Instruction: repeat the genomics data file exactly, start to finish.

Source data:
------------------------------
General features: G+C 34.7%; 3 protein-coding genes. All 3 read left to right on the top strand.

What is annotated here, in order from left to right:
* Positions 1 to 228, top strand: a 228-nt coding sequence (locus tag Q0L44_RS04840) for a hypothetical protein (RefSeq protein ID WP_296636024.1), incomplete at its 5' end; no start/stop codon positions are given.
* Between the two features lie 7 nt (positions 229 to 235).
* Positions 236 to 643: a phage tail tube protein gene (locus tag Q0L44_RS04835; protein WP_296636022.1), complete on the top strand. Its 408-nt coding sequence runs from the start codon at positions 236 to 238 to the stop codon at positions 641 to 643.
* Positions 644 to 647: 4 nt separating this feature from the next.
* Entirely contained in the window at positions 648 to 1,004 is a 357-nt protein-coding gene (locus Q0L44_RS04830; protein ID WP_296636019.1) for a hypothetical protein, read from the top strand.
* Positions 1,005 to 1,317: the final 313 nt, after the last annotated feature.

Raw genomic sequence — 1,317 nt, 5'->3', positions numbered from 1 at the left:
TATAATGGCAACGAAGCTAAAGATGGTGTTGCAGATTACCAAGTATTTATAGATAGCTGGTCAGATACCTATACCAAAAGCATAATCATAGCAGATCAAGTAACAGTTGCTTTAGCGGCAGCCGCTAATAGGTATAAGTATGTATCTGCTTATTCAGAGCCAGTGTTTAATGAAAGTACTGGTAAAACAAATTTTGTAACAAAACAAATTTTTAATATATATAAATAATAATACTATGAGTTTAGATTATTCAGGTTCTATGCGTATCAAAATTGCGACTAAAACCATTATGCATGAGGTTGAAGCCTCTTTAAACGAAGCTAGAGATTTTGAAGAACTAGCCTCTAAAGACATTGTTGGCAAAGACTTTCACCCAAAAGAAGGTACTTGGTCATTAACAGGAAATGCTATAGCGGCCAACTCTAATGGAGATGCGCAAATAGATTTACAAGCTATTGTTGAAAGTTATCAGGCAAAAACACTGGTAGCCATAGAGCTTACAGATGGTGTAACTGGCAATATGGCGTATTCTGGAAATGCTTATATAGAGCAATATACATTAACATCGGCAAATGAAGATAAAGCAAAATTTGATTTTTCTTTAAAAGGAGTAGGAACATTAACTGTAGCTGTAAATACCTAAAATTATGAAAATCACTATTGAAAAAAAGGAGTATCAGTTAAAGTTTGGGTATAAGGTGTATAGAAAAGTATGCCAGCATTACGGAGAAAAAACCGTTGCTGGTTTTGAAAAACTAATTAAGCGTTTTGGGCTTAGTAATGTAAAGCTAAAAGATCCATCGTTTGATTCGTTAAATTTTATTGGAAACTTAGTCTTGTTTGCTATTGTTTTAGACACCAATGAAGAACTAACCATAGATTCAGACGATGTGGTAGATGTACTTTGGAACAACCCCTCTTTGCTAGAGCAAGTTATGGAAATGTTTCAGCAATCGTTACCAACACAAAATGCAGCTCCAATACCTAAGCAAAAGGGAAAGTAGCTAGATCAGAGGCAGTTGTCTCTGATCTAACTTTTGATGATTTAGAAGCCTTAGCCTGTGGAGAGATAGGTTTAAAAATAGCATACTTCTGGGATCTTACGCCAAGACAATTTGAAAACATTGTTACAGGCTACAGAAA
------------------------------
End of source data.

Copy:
General features: G+C 34.7%; 3 protein-coding genes. All 3 read left to right on the top strand.

What is annotated here, in order from left to right:
* Positions 1 to 228, top strand: a 228-nt coding sequence (locus tag Q0L44_RS04840) for a hypothetical protein (RefSeq protein ID WP_296636024.1), incomplete at its 5' end; no start/stop codon positions are given.
* Between the two features lie 7 nt (positions 229 to 235).
* Positions 236 to 643: a phage tail tube protein gene (locus tag Q0L44_RS04835; protein WP_296636022.1), complete on the top strand. Its 408-nt coding sequence runs from the start codon at positions 236 to 238 to the stop codon at positions 641 to 643.
* Positions 644 to 647: 4 nt separating this feature from the next.
* Entirely contained in the window at positions 648 to 1,004 is a 357-nt protein-coding gene (locus Q0L44_RS04830; protein ID WP_296636019.1) for a hypothetical protein, read from the top strand.
* Positions 1,005 to 1,317: the final 313 nt, after the last annotated feature.

Raw genomic sequence — 1,317 nt, 5'->3', positions numbered from 1 at the left:
TATAATGGCAACGAAGCTAAAGATGGTGTTGCAGATTACCAAGTATTTATAGATAGCTGGTCAGATACCTATACCAAAAGCATAATCATAGCAGATCAAGTAACAGTTGCTTTAGCGGCAGCCGCTAATAGGTATAAGTATGTATCTGCTTATTCAGAGCCAGTGTTTAATGAAAGTACTGGTAAAACAAATTTTGTAACAAAACAAATTTTTAATATATATAAATAATAATACTATGAGTTTAGATTATTCAGGTTCTATGCGTATCAAAATTGCGACTAAAACCATTATGCATGAGGTTGAAGCCTCTTTAAACGAAGCTAGAGATTTTGAAGAACTAGCCTCTAAAGACATTGTTGGCAAAGACTTTCACCCAAAAGAAGGTACTTGGTCATTAACAGGAAATGCTATAGCGGCCAACTCTAATGGAGATGCGCAAATAGATTTACAAGCTATTGTTGAAAGTTATCAGGCAAAAACACTGGTAGCCATAGAGCTTACAGATGGTGTAACTGGCAATATGGCGTATTCTGGAAATGCTTATATAGAGCAATATACATTAACATCGGCAAATGAAGATAAAGCAAAATTTGATTTTTCTTTAAAAGGAGTAGGAACATTAACTGTAGCTGTAAATACCTAAAATTATGAAAATCACTATTGAAAAAAAGGAGTATCAGTTAAAGTTTGGGTATAAGGTGTATAGAAAAGTATGCCAGCATTACGGAGAAAAAACCGTTGCTGGTTTTGAAAAACTAATTAAGCGTTTTGGGCTTAGTAATGTAAAGCTAAAAGATCCATCGTTTGATTCGTTAAATTTTATTGGAAACTTAGTCTTGTTTGCTATTGTTTTAGACACCAATGAAGAACTAACCATAGATTCAGACGATGTGGTAGATGTACTTTGGAACAACCCCTCTTTGCTAGAGCAAGTTATGGAAATGTTTCAGCAATCGTTACCAACACAAAATGCAGCTCCAATACCTAAGCAAAAGGGAAAGTAGCTAGATCAGAGGCAGTTGTCTCTGATCTAACTTTTGATGATTTAGAAGCCTTAGCCTGTGGAGAGATAGGTTTAAAAATAGCATACTTCTGGGATCTTACGCCAAGACAATTTGAAAACATTGTTACAGGCTACAGAAA